- Apr 21 2016
India has in principle agreed to sign LSA, one of the three foundational agreements that the US has been asking India to sign. The agreement provides access to each other’s military facilities for berthing and refueling, and better logistic support on a reimbursable basis. LEMOA, specially written for India, essentially formalises an existing arrangement to strengthen military–to–military cooperation.
The debate about India signing the LEMOA, CISMOA and BECA for geo–spatial cooperation has gone on for more than a decade. The Indian government under the UPA government resisted signing these agreements because it feared domestic political criticism about losing “strategic autonomy”.
Critics argue that these are agreements signed typically by US allies and, therefore, if New Delhi were to sign them, it could be construed as India turning into one. However, in reality, these agreements have been signed by around 100 countries, not all of whom are US allies.
Another, even more absurd criticism is that signing these agreements will make New Delhi complicit in American wars and policies, especially in West Asia and East Asia. Proponents of such views do not say how, nor why the other 100 countries that have signed such agreements are not similarly considered. France has signed a similar agreement but that has not drawn it into these conflicts.
The LEMOA does strengthen US–India military–to–military relationship. But this strengthening has been happening for more than a decade. We conduct more military exercises with the US than with anyone else, and our military is increasingly looking to equip itself with American–built military equipment (even though we will remain overwhelmingly dependent on Russian equipment for the foreseeable future).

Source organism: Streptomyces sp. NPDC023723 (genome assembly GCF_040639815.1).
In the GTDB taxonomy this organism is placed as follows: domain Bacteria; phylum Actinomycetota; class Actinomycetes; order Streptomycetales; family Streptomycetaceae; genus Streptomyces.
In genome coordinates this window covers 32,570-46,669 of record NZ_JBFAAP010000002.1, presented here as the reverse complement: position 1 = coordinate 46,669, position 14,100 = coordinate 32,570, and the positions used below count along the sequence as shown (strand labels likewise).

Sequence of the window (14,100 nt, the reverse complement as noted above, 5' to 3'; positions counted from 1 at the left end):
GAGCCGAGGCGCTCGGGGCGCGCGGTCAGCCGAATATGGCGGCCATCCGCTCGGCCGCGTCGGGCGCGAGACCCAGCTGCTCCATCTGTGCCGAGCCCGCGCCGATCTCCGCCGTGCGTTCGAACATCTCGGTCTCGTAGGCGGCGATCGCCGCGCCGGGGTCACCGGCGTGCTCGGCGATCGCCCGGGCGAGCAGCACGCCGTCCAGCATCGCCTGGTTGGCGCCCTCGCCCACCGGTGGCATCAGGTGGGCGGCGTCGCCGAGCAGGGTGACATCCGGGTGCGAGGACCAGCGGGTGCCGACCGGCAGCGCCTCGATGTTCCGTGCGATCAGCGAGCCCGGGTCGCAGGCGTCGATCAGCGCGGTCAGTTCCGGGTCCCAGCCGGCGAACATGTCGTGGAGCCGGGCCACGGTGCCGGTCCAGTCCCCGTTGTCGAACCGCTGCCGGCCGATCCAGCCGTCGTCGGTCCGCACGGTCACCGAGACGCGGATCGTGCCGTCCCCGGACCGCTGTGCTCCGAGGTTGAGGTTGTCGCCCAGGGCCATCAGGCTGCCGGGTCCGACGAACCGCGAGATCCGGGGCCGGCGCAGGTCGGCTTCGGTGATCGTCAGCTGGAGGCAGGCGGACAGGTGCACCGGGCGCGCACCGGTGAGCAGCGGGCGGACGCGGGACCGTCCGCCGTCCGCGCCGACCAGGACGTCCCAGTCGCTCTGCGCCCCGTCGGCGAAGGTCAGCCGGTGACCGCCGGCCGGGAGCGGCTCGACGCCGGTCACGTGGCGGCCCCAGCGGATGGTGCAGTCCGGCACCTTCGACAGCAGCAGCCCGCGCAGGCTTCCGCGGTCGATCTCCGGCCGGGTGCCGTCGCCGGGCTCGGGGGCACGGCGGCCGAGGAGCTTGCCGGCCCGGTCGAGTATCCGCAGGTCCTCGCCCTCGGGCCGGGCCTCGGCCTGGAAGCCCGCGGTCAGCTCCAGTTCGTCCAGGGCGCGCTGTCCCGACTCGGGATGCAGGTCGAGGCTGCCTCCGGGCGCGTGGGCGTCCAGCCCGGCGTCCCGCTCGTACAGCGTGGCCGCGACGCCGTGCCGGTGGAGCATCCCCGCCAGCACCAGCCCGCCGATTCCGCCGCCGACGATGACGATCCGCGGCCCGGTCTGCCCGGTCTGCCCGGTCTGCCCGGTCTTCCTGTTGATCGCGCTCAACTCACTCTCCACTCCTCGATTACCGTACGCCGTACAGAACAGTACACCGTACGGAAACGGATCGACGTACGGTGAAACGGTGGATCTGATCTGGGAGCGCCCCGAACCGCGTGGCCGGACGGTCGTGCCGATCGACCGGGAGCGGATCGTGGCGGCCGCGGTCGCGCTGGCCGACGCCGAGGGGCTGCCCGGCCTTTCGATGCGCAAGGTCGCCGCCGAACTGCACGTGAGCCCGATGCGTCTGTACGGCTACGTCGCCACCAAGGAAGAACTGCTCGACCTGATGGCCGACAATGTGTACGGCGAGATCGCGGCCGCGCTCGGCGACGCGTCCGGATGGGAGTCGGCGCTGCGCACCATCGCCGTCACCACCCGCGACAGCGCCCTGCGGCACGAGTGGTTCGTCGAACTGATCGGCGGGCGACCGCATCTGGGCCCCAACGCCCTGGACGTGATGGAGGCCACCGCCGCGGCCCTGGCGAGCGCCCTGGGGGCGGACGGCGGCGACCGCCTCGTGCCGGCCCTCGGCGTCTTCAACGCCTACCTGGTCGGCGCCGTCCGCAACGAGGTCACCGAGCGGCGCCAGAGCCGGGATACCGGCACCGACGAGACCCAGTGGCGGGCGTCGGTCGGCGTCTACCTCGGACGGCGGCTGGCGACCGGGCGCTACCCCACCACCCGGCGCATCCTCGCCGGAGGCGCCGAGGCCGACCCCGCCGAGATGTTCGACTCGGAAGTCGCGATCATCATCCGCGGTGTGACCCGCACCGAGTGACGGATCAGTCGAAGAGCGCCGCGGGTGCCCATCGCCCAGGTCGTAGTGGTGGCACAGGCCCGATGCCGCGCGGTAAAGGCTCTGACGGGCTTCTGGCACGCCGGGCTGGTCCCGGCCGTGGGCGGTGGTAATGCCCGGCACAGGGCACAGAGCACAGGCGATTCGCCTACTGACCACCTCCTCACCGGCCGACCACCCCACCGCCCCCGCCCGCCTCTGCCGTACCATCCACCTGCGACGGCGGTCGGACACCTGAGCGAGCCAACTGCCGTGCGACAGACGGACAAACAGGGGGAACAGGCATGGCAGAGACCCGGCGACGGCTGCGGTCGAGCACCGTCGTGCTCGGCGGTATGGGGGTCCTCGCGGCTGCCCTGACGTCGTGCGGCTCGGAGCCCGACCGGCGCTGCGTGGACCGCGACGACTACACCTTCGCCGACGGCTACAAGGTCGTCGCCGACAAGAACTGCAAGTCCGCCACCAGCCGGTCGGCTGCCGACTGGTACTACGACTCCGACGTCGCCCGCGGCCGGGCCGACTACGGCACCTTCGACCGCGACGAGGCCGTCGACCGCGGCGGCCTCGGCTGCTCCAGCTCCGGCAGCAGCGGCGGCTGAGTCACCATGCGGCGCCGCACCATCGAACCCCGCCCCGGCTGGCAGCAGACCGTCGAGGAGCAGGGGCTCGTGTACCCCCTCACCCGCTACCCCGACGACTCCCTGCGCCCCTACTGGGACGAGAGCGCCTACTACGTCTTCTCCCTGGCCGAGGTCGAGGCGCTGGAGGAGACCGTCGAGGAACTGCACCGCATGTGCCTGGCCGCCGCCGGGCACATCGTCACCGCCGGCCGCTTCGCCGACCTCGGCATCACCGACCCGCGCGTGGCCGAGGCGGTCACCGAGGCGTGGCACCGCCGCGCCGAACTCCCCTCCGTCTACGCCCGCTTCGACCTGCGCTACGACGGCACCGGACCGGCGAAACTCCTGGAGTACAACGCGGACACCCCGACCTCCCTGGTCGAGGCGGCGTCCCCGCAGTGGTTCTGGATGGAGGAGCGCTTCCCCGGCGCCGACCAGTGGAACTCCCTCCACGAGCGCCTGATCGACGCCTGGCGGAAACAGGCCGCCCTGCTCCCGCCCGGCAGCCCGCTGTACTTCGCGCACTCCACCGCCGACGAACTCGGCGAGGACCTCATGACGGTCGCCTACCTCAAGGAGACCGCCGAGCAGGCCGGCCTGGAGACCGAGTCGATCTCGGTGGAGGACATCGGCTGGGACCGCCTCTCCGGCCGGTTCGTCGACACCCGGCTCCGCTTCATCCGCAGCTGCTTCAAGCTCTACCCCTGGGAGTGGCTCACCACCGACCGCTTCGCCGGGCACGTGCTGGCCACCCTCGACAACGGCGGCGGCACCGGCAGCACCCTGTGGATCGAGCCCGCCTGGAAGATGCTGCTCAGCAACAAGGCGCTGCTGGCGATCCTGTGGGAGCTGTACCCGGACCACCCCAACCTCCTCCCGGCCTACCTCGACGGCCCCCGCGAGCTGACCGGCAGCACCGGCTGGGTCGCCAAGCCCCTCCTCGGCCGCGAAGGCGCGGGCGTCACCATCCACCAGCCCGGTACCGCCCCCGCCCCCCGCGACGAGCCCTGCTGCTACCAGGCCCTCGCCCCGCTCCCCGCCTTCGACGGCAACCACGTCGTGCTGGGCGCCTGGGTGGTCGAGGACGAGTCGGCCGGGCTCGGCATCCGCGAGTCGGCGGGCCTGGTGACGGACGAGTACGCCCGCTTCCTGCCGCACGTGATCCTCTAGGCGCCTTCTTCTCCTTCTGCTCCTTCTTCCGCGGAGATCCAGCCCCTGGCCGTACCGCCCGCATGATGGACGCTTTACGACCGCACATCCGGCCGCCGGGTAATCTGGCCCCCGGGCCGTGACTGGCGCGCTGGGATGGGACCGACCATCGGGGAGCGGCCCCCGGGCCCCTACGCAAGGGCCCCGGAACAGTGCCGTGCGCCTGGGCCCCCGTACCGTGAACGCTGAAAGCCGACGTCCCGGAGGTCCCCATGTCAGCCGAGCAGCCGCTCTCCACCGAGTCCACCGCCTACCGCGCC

This is happening as a conscious strategic choice that the last three Indian governments have made, partly because China’s increasing military strength can no longer be ignored and partly because China’s behaviour over the last decade has become increasingly assertive. India needs to beef up its military capabilities and it’s It is only natural that India will look to the US because both countries share a common perception about China’s rise.
The absence of these umbrella agreements have hindered India–US military–to–military cooperation: India has been denied certain equipment with CISMOA–category communication systems, and equipment that India has acquired, such as the P–8I anti–submarine aircraft, have been stripped of some of its most useful equipment because India has not signed of the agreements.
Signing these agreements will not make the US our ally, nor will it solve all our differences with Washington. But, India does stand to gain by signing the LEMOA and other agreements. For example, India, which has one aircraft carrier and lacks the capacity for far–sea operations, could potentially gain access to US military bases in the Indian Ocean, such as Diego Garcia and Djibouti. This will enhance India’s reach in a big way and provide the much-needed logistics support to carry out a variety of missions in the Indian Ocean.
This commentary originally appeared in The Asian Age.
- Defence and Security
- Defence Modernisation
- Indian Defence
- Strategic Studies
- USA and Canada
The views expressed above belong to the author(s).
More from the Author(s):
How China’s gamble in Bhutan is a sign of a bigger game
Will North Korea’s nuclear ambitions provoke a new arms race?
India’s nuclear security: Strengths and gaps
How can India wean away other states in face of Chinese hegemony designs?
Proportional response will not stop Pakistan from cross-border terrorism